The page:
Victor Wallis’s new book is an important contribution to the growing ecosocialist movement, a passionate call to organize and act against capitalist ecocide
The Politics and Technology of Ecosocialism
Political Animal Press. 2018
reviewed by Ian Angus
For 20 years, Victor Wallis was managing editor of the journal Socialism and Democracy, and he has been writing about ecological issues, from a Marxist perspective, for longer than that. He has a well-earned reputation for clear thinking and writing about capitalist eco-destruction and how we can stop it.
Red-Green Revolution brings together and updates nine essays on ecosocialism theory and practice, first published between 1997 and 2017. Most originally appeared in small circulation journals or in languages other than English, so they will be new to most readers. Together they constitute an important contribution to the growing ecosocialist movement. It’s a book will definitely be added to the next revision of Climate & Capitalism‘s list of Essential Books on Marxism and Ecology.
I’m particularly struck by Wallis’s focus on practical questions, his ability to build on ecological Marxist theory and address vital questions about how to build what he calls “a mass ecological constituency,” and what measures such a constituency will need to implement to stop the slide towards environmental catastrophe. He asks essential questions — What can we do without? How can we make better use of available resources? What can we gain that we don’t have now? — and his answers lead to discussions of what social forces can carry through the necessary changes.
He devotes three chapters to an issue I haven’t seen addressed in depth elsewhere, the approach an ecosocialist society should take towards the development and deployment of new technologies. He argues that the key issue is not technology as such, but the criteria used to decide what should be used.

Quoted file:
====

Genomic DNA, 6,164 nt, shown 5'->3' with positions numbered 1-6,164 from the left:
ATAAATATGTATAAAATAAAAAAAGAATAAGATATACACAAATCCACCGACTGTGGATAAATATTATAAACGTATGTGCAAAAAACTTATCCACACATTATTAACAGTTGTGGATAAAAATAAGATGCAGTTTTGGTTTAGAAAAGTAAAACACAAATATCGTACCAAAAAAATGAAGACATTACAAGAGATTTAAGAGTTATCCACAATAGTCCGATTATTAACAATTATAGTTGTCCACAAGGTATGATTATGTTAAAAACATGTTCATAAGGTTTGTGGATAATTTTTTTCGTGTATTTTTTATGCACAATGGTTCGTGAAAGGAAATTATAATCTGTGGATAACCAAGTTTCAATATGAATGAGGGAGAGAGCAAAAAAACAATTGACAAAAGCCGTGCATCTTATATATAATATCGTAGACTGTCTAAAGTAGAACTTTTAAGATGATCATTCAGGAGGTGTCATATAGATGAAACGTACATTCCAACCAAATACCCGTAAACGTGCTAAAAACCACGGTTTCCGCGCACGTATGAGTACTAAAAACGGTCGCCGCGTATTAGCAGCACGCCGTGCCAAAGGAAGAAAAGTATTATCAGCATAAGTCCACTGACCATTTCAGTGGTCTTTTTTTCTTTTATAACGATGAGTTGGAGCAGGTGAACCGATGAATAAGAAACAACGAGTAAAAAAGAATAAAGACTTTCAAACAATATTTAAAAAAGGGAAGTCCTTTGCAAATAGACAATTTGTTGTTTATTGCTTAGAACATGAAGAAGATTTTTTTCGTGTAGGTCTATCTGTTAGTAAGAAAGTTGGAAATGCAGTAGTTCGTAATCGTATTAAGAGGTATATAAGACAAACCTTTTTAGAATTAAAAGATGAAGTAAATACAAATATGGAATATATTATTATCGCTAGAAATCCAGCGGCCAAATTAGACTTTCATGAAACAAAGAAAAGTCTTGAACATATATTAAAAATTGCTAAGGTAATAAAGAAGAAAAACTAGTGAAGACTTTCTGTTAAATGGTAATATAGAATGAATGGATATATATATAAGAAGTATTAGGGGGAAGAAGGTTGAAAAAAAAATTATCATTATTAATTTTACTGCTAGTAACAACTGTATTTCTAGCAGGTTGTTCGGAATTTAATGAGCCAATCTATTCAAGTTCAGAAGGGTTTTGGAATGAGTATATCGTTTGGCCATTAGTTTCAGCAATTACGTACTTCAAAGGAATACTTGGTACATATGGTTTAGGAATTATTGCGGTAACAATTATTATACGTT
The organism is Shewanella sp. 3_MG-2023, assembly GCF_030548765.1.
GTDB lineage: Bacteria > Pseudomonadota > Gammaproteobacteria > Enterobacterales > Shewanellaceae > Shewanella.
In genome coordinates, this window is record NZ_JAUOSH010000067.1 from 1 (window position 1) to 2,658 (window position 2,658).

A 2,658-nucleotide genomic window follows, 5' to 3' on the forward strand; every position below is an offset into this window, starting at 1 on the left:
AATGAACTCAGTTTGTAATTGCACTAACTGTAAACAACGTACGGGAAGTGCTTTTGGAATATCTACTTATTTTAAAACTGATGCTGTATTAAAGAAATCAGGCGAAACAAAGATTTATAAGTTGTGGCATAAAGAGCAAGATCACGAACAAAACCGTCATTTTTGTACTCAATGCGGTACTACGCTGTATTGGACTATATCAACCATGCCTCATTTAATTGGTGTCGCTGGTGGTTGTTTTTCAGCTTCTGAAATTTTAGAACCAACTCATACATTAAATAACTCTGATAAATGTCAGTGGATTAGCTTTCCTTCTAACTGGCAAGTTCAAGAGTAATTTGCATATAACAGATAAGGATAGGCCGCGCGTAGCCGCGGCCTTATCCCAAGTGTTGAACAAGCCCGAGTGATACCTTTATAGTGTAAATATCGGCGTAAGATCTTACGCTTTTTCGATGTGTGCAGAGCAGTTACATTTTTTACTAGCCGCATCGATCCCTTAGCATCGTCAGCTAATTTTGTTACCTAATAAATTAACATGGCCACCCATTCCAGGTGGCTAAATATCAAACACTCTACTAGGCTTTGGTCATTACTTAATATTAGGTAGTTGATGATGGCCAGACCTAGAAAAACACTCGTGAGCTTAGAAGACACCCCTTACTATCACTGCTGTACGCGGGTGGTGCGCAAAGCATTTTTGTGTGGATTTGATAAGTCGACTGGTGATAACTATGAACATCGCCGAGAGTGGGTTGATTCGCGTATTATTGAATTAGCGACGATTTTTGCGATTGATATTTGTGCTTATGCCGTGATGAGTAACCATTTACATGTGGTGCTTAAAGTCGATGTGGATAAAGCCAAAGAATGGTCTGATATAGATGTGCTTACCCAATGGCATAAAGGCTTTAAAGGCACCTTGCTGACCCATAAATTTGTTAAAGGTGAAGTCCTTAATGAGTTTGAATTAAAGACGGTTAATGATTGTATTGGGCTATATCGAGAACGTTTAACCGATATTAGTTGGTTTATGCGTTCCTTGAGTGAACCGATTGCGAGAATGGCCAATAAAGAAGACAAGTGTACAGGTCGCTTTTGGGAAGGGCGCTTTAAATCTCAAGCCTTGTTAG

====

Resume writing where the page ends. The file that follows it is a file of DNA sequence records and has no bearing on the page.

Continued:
“The distinctive contribution of socialism lies not in any particular inventions that might emerge but rather in the reorganization of society in such a way that technological choices are no longer made … on the basis of marketability and profit-potential, but rather on the basis of compatibility with the overall requirements of humanity and the natural world. The process of identifying those requirements will of course be a matter for debate, but the guiding principles for any decisions will be, on the one hand, the concern for long-term species-survival, and on the other, the assumption that no portion of the human race is entitled to deny any other portion of it, on any pretext, the conditions for a decent life. ”
But the book’s principal focus is on the need to move from theory and criticism to movement building. As he writes, there is a “clear theoretical symbiosis between ecological thinking and the anti-capitalist critique.”
“Two major strands of radical activism are thereby poised to function as one, in the sense that the ecological movement, in seeking to override market dictates, is at its core anti-capitalist, while the critique of capitalism is, in its rejection of the growth/accumulation imperative, inherently ecological. … Yet there remain huge obstacles to popular recognition of the link between ecology and socialism, and hence to popular support for an agenda of collectively planned, society-wide reduction in energy-use.”
A key task before ecosocialists is to determine what those obstacles are, and how can they be overcome. While recognizing the importance of movements that address specific issues, we must be clear that the ecological crisis is a class issue that can only be resolved by building “a comprehensive movement bringing together all the oppressed constituencies” to confront the capitalist system and the class that dominates it.
“The convergence of popular interests is accelerated by the environmental crisis. The assault of capital on the ecosphere feeds on the same culture of domination that drives the multiple oppressions we have discussed. Looming ecological collapse underlines the urgency of uniting the overwhelming majority of people to reshape their interactions both among themselves and with the natural world. But this cannot be done without, in the process, addressing the formidable obstacle to such steps posed by the power of capital.”
Red-Green Revolution is clearly written and focused, but far from dry: it is a passionate call to organize and act. Victor Wallis puts the need to building mass movement to end capitalist ecocide at the top of ecosocialist agenda, where it surely belongs. His book is essential reading for everyone who agrees with that goal.